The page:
Best Memory-Boosting Games
Brain Fitness Program
The game: Drawing on research from leading neuroscientists, the Posit
Science Brain Fitness Program 2.0 consists of progressively trickier listening
exercises. The program comes with headphones — essential for these audio games
since you need to distinguish nearly identical sounds (bu and du,
for example, or doe and toe). You can adjust the headphones for
volume. Suggested playtime: At least 15 minutes a day; for maximum benefit, the
company recommends that you complete 40 hours in three months.
The claim: Retraining the brain to hear information will boost memory
storage and recall.
The evidence: In a company-sponsored study of 182 older people, nearly all
(93 percent) of those who followed the program for eight weeks increased their
mental-processing speed. Earlier research showed that the program improves
memory by an average of 10 years.
Play-by-play: Brain Fitness feels like strength training — slow and highly
focused. As you work on distinguishing sounds, a graphic on the bottom half of
the screen gradually develops into a photo of the Golden Gate Bridge or Paris
or Easter Island or other scenic spot.
Score: * * * * 1/2
Somehow, the combination of ear training and soothing graphics makes me want
to keep going. I like the clear explanations of each task's benefits and the
page that charts my advancement. I'm left believing that my brain is getting
into shape, a payoff that makes the high cost of this game seem
Cost: $395 for a DVD; $495 for two users (positscience.com)
Keep Your Brain Alive
The game: This book, by Duke University neurobiology professor Lawrence C.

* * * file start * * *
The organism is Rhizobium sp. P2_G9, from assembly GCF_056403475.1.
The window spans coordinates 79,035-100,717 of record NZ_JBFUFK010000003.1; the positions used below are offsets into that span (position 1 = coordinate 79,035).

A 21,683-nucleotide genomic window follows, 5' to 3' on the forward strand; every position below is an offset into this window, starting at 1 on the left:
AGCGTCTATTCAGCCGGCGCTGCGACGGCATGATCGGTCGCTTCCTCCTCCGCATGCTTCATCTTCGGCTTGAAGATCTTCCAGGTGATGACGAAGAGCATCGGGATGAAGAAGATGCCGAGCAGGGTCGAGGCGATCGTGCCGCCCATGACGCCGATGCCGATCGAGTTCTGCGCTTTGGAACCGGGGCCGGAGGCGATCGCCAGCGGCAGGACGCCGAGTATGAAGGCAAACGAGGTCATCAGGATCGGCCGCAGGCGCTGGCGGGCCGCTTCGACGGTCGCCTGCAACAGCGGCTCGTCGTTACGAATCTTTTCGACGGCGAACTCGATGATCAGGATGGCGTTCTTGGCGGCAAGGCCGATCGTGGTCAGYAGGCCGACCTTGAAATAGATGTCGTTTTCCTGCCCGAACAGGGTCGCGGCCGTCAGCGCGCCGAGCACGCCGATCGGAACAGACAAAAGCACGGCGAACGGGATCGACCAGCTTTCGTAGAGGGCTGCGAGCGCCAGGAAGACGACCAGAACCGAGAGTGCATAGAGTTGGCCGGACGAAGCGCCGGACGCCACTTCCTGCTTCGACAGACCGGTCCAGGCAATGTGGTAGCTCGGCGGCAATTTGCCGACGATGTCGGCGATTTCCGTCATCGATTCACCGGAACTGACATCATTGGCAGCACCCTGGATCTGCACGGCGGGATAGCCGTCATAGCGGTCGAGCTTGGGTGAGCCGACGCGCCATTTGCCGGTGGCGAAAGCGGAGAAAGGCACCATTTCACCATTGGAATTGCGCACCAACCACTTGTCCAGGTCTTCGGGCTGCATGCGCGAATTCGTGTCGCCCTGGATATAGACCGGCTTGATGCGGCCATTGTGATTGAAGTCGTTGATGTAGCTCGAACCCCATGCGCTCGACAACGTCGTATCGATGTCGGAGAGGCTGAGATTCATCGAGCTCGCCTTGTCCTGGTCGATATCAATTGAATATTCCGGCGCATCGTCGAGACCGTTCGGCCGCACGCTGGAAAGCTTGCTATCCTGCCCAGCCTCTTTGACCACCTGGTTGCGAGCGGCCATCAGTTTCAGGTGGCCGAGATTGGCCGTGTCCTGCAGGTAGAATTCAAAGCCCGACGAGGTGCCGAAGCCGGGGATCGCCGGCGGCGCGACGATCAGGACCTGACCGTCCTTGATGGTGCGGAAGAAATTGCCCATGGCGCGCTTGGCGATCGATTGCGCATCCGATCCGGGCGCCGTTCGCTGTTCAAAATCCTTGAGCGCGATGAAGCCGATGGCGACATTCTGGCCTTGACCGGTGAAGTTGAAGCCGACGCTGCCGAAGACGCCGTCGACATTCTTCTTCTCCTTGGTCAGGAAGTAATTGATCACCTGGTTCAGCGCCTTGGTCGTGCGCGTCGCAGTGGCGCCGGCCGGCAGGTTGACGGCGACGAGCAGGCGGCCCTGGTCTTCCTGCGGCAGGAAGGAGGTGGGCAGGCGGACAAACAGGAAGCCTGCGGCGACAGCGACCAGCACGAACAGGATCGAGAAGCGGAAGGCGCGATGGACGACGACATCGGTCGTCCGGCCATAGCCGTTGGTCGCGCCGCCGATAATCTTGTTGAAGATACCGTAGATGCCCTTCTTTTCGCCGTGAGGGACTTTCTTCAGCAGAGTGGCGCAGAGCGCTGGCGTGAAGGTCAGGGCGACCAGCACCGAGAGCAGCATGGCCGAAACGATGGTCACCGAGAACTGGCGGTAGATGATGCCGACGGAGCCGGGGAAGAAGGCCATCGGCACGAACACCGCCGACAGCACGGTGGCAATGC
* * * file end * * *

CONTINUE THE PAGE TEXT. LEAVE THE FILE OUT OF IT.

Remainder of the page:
Katz, Ph.D., and Manning Rubin, outlines 83 "neurobic" exercises —
brain aerobics that use the five senses in unusual ways. Examples: brushing
your teeth with your nondominant hand or turning the photographs on your desk
upside down. Suggested playtime: Daily (though the program doesn't take much
extra time since you are simply doing the same everyday things in a different
The claim: Neurobics stimulate nerve cells in the hippocampus and cerebral
cortex, the areas of the brain that are responsible for memory and abstract
The evidence: The book cites research from several universities showing that
active brain cells produce higher levels of chemicals called neurotrophins — a
sort of Miracle-Gro that encourages brain cells to create more nerve-to-nerve
Play-by-play: I brush my teeth as a southpaw — it's slow and messy but fun.
Inspired, I wash my face with my left hand and promptly drop the washcloth.
Next, I flip the photos on my desk and find myself looking at the images with
fresh eyes. (Why is my husband dangling upside down in the sky?)
Score: * * * *
Jolted out of autopilot mode, I feel invigorated. I could do neurobics every
Cost: $9 (Workman Publishing; workman.com)